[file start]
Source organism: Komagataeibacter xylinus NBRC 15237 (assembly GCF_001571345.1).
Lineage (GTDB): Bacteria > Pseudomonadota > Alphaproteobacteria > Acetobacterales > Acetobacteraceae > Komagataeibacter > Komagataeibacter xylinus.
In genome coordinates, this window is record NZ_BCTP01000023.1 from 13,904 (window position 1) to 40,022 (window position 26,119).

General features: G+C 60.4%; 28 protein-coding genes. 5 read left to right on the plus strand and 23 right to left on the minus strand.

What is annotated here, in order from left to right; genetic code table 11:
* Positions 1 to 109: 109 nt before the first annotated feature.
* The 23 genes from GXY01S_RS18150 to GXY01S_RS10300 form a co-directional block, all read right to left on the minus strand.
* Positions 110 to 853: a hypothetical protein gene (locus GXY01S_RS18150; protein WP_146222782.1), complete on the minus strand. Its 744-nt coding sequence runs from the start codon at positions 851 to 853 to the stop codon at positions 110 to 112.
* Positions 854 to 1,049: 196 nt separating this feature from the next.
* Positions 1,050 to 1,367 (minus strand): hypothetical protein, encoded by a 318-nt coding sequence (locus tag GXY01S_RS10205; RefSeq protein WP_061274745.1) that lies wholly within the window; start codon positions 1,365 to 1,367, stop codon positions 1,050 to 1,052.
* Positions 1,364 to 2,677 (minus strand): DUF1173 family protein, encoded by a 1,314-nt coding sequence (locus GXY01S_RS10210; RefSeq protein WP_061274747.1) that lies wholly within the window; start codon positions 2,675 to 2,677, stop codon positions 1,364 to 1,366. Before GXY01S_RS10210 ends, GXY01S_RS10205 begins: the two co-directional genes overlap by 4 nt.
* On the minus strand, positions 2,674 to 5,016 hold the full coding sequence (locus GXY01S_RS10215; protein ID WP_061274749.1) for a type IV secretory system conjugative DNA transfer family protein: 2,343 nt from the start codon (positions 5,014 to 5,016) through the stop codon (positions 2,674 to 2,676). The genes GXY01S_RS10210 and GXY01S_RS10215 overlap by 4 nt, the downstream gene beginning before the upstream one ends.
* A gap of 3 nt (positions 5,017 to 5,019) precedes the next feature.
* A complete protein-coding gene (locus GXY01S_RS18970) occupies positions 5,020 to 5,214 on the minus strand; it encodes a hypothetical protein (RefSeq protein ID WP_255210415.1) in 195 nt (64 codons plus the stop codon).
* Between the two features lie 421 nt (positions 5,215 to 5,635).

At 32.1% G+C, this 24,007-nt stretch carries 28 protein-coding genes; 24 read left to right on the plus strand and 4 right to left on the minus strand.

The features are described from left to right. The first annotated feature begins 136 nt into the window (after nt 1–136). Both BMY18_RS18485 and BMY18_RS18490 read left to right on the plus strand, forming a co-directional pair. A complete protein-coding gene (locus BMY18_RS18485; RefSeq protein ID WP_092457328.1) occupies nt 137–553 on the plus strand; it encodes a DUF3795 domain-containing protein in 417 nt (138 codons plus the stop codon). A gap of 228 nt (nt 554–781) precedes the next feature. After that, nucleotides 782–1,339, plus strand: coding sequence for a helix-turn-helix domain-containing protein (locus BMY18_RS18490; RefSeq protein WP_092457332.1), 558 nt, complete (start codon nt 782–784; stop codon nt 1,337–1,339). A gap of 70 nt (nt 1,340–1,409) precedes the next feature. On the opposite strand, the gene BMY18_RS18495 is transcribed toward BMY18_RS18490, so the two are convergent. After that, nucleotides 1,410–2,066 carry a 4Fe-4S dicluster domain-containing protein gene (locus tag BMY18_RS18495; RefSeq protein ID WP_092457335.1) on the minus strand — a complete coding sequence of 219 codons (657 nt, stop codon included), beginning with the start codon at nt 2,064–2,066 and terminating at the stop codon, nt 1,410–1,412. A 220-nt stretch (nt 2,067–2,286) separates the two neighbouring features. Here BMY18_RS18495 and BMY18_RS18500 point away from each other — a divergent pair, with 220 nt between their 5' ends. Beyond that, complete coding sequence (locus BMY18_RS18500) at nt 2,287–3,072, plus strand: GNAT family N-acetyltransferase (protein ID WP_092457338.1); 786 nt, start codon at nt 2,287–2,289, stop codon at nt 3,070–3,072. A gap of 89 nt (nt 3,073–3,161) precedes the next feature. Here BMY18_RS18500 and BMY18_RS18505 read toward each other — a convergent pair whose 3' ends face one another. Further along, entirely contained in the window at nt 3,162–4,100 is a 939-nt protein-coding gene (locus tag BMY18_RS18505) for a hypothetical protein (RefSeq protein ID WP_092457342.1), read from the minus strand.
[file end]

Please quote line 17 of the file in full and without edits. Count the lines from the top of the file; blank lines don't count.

The features are described from left to right. The first annotated feature begins 136 nt into the window (after nt 1–136). Both BMY18_RS18485 and BMY18_RS18490 read left to right on the plus strand, forming a co-directional pair. A complete protein-coding gene (locus BMY18_RS18485; RefSeq protein ID WP_092457328.1) occupies nt 137–553 on the plus strand; it encodes a DUF3795 domain-containing protein in 417 nt (138 codons plus the stop codon). A gap of 228 nt (nt 554–781) precedes the next feature. After that, nucleotides 782–1,339, plus strand: coding sequence for a helix-turn-helix domain-containing protein (locus BMY18_RS18490; RefSeq protein WP_092457332.1), 558 nt, complete (start codon nt 782–784; stop codon nt 1,337–1,339). A gap of 70 nt (nt 1,340–1,409) precedes the next feature. On the opposite strand, the gene BMY18_RS18495 is transcribed toward BMY18_RS18490, so the two are convergent. After that, nucleotides 1,410–2,066 carry a 4Fe-4S dicluster domain-containing protein gene (locus tag BMY18_RS18495; RefSeq protein ID WP_092457335.1) on the minus strand — a complete coding sequence of 219 codons (657 nt, stop codon included), beginning with the start codon at nt 2,064–2,066 and terminating at the stop codon, nt 1,410–1,412. A 220-nt stretch (nt 2,067–2,286) separates the two neighbouring features. Here BMY18_RS18495 and BMY18_RS18500 point away from each other — a divergent pair, with 220 nt between their 5' ends. Beyond that, complete coding sequence (locus BMY18_RS18500) at nt 2,287–3,072, plus strand: GNAT family N-acetyltransferase (protein ID WP_092457338.1); 786 nt, start codon at nt 2,287–2,289, stop codon at nt 3,070–3,072. A gap of 89 nt (nt 3,073–3,161) precedes the next feature. Here BMY18_RS18500 and BMY18_RS18505 read toward each other — a convergent pair whose 3' ends face one another. Further along, entirely contained in the window at nt 3,162–4,100 is a 939-nt protein-coding gene (locus tag BMY18_RS18505) for a hypothetical protein (RefSeq protein ID WP_092457342.1), read from the minus strand.